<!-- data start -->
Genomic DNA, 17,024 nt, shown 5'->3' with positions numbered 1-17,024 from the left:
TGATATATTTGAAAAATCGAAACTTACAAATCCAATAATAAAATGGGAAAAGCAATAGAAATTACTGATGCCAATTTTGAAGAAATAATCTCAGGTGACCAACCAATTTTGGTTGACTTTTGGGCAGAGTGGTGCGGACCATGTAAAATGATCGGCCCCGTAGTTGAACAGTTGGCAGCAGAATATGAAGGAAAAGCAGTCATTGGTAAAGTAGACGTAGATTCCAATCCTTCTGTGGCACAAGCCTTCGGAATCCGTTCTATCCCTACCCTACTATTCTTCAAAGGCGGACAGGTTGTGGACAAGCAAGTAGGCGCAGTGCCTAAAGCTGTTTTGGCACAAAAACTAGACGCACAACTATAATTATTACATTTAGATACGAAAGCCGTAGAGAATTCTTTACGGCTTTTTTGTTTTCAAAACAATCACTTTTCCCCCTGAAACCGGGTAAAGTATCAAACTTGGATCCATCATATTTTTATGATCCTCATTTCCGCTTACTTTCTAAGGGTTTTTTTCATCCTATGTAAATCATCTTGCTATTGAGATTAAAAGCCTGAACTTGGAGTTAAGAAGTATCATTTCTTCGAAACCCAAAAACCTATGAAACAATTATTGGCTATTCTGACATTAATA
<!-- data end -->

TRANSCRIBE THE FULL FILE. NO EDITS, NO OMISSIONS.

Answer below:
Genomic DNA, 17,024 nt, shown 5'->3' with positions numbered 1-17,024 from the left:
TGATATATTTGAAAAATCGAAACTTACAAATCCAATAATAAAATGGGAAAAGCAATAGAAATTACTGATGCCAATTTTGAAGAAATAATCTCAGGTGACCAACCAATTTTGGTTGACTTTTGGGCAGAGTGGTGCGGACCATGTAAAATGATCGGCCCCGTAGTTGAACAGTTGGCAGCAGAATATGAAGGAAAAGCAGTCATTGGTAAAGTAGACGTAGATTCCAATCCTTCTGTGGCACAAGCCTTCGGAATCCGTTCTATCCCTACCCTACTATTCTTCAAAGGCGGACAGGTTGTGGACAAGCAAGTAGGCGCAGTGCCTAAAGCTGTTTTGGCACAAAAACTAGACGCACAACTATAATTATTACATTTAGATACGAAAGCCGTAGAGAATTCTTTACGGCTTTTTTGTTTTCAAAACAATCACTTTTCCCCCTGAAACCGGGTAAAGTATCAAACTTGGATCCATCATATTTTTATGATCCTCATTTCCGCTTACTTTCTAAGGGTTTTTTTCATCCTATGTAAATCATCTTGCTATTGAGATTAAAAGCCTGAACTTGGAGTTAAGAAGTATCATTTCTTCGAAACCCAAAAACCTATGAAACAATTATTGGCTATTCTGACATTAATA